Bodybuilder Goes CrossFit – part 4

Posted: 01/08/2014 in English, Interesting Articles, Science and stuff
Tags: , , , ,

by Christian Thibaudeau web

July, 2013 CrossFit Marathon

You want to hear something crazier than Christian Thibaudeau doing CrossFit? How about Christian Thibaudeau doing a 24-hour CrossFit marathon?

By now you might realize that I have an “all-out” attitude. Moderation isn’t in my nature. So after less than two months of this type of training my wife and I decided to sign up for a 24-hour CrossFit marathon organized to raise funds for a city that got hit by a huge train explosion that devastated half the downtown area. The event lasted 24 straight hours, one workout being performed every hour. We were divided into teams of four, so we all had to do six workouts, one every four hours or so. My wife and I stayed at the gym the whole time, except for two brief periods when we went back home to feed the dogs. It would be a lie to tell you that we slept, as sleeping was a physical impossibility.

When I got to the gym, I quickly noticed that a ton of people knew me; some knew me because I had coached them in Olympic lifting and many others knew me by reputation. All were surprised to see me there as they didn’t know anything about my “shift in training.”

So when the first workout came up I felt an amazing amount of pressure. In fact, my heart rate was close to a fatal level before the workout even started. Plus, the workouts were picked at random so we couldn’t really assign specific workouts to the team members because we didn’t know the order of the workouts in advance. That made things even worse.

It turns out that I had to do the workout named “Fran,” which is 21 thrusters (95 pounds), 21 pull-ups, 15 thrusters, 15 pull-ups, 9 thrusters, 9 pull-ups for time. It looks quite innocent, but the thing is that you basically can’t breathe during that workout. The thrusters are the absolute worst exercise when it comes to breathing, and then you have to do pull-ups where deep breathing is almost impossible because you can’t elevate your chest.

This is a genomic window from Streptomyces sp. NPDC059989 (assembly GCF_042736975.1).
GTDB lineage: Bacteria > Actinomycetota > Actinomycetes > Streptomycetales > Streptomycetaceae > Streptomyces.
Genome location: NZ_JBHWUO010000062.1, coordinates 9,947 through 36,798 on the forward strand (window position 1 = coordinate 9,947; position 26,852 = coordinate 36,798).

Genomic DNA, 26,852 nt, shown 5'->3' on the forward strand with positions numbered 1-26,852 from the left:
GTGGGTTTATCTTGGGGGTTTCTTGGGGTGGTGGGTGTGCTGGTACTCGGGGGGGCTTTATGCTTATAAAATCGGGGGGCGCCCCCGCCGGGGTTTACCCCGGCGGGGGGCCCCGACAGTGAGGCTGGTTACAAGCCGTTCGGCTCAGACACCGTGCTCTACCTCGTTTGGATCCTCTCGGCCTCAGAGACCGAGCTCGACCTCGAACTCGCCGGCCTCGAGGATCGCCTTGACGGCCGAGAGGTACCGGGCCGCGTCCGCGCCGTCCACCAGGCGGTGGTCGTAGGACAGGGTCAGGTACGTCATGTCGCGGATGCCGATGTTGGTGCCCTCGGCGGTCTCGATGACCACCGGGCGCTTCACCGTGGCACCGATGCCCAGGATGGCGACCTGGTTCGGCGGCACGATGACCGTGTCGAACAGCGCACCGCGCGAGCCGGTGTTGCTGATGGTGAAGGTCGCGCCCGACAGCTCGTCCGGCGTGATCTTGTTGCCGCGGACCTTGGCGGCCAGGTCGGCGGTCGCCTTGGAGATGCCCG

I made the mistake of really blasting through the first 21 thrusters. While I was the first one done, I gassed out bad when I walked toward the pull-up rack. This was due to lack of breathing plus the elevated heart rate at the start. I was able to pull through but I promised never to do that workout again.

My second workout was even worse:

18 toes-to-bar
16 hand release push-ups (a push-up where, after your chest touches the floor, you momentarily pull your hands off the floor)
14 pull-ups, chest to bar
12 ring dips
10 chin-ups
8 handstand push-ups
6 pull-ups, chest to bar
4 clean & jerk with 155 pounds
60m walking lunges while carrying 45 pounds overhead

It actually went fairly well, except for falling down three times while doing the handstand push-ups (it’s not something I’d practiced), but I was really disappointed when I saw that the next workout (the one a teammate got to do instead of me) was testing your deadlift 1RM. I would have cleaned up on that one!

I did fairly well in my third workout, which consisted of five rounds of the following:

200m farmer’s walk while holding one 45-pound bumper plate in each hand (held by the hole)
20m bear crawl (running on all fours)
10 high box jumps (36″)